From there, the complexities mount. In one example of the challenges, the inspection tool may find defects on a wafer. The system may also detect what is commonly called a nuisance. In simple terms, a nuisance is an irregularity or false defect on the wafer, but is not a defect of interest.

In the past, a tool could process the information and delineate the difference between the defects and nuisances on a map. But in more advanced nodes, the nuisances and defects appear to be bunched together on the map. And it’s becoming more difficult to distinguish the differences between the two.

There are other challenges with today’s inspection tools, which find defects via line of sight. “In a planar device, you can see every defect. With 3D devices, the defects are becoming more embedded. You don’t have a line of sight to these defects,” Applied’s Engel said. “In addition, chipmakers also want to put as much stuff on the chip as possible. You may have SRAM, embedded DRAM and dense logic. When you optically hit the device with light and collect it, each one may behave differently. On top of that, you have more and more materials. So you may miss defects.”

Optical forever?
Using 193nm light sources, brightfield inspection is the workhorse technology in the fab. In general, optical-based inspection can easily find defects down to 30nm. The grey area for optical is somewhere between 20nm to 10nm, but the technology is being stretched to the limit below 10nm, according to experts. But contrary to popular belief, brightfield is not on its last legs. “We have some companies telling analysts that optical inspection is going away,” said KLA-Tencor’s Trafas. “It’s not going away.”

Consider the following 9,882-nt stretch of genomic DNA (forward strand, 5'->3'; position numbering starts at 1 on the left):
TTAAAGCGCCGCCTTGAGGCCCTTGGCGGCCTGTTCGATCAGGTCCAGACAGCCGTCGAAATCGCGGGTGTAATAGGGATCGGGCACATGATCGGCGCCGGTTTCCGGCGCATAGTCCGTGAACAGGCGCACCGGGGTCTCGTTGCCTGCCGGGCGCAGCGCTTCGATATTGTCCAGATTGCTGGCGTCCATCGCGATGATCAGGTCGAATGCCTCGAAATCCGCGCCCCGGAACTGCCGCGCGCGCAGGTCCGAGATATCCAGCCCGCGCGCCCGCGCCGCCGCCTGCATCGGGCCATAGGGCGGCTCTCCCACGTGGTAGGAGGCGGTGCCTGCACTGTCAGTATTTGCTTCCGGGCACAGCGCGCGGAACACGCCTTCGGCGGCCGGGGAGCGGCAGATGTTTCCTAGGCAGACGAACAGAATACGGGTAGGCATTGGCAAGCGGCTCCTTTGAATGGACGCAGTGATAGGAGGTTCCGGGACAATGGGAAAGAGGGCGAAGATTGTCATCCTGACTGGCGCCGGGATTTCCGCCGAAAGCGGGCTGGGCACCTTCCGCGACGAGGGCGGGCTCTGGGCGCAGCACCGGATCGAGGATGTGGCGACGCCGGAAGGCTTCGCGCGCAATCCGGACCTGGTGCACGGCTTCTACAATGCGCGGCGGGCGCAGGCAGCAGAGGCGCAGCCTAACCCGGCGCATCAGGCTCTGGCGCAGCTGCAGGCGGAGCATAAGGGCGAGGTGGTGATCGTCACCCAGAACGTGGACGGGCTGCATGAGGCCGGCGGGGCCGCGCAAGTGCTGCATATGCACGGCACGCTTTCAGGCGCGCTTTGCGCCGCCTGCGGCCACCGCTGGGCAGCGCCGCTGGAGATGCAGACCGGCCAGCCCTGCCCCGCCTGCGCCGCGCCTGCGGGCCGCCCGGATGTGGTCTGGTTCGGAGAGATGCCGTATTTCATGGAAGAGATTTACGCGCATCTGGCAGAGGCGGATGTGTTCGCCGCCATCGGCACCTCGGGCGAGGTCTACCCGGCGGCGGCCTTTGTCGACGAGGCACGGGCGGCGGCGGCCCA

To extend optical, Applied Materials and KLA-Tencor continue to upgrade their respective tools with brighter sources, finer objectives, faster sensors and new software. “If you optimize an optical tool correctly, and extend its capabilities, there is so much more learning you can get from it,” Trafas said.

Meanwhile, KLA-Tencor and Hermes Microvision sell single-beam, e-beam inspection systems in the market. E-beam inspection has sensitivities down to 3nm. “There is a place for e-beam inspection,” Trafas said. “You can do fine resolutions with e-beam, but the problem is throughput. If I want to inspect a full die to qualify a new mask, it would take seven days with e-beam inspection. That would take one hour in an optical inspection tool. That being said, there is a case for e-beam. I can do some very interesting voltage contrast studies with e-beam inspection.”

Multi-beam to the rescue
To boost the throughputs in e-beam inspection, the industry is working on a technology that makes use of multiple beams. If vendors can bring these tools from the lab to the fab, multi-beam e-beam inspection could potentially replace brightfield, and single-beam e-beam, for leading-edge defect detection. “Multi-beam inspection could be a major change for the industry,” said Michael Lercel, senior director and chief technologist at Sematech, a semiconductor R&D organization that is pursing multi-beam inspection. “But, of course, the lower resolution stuff will stay optical.”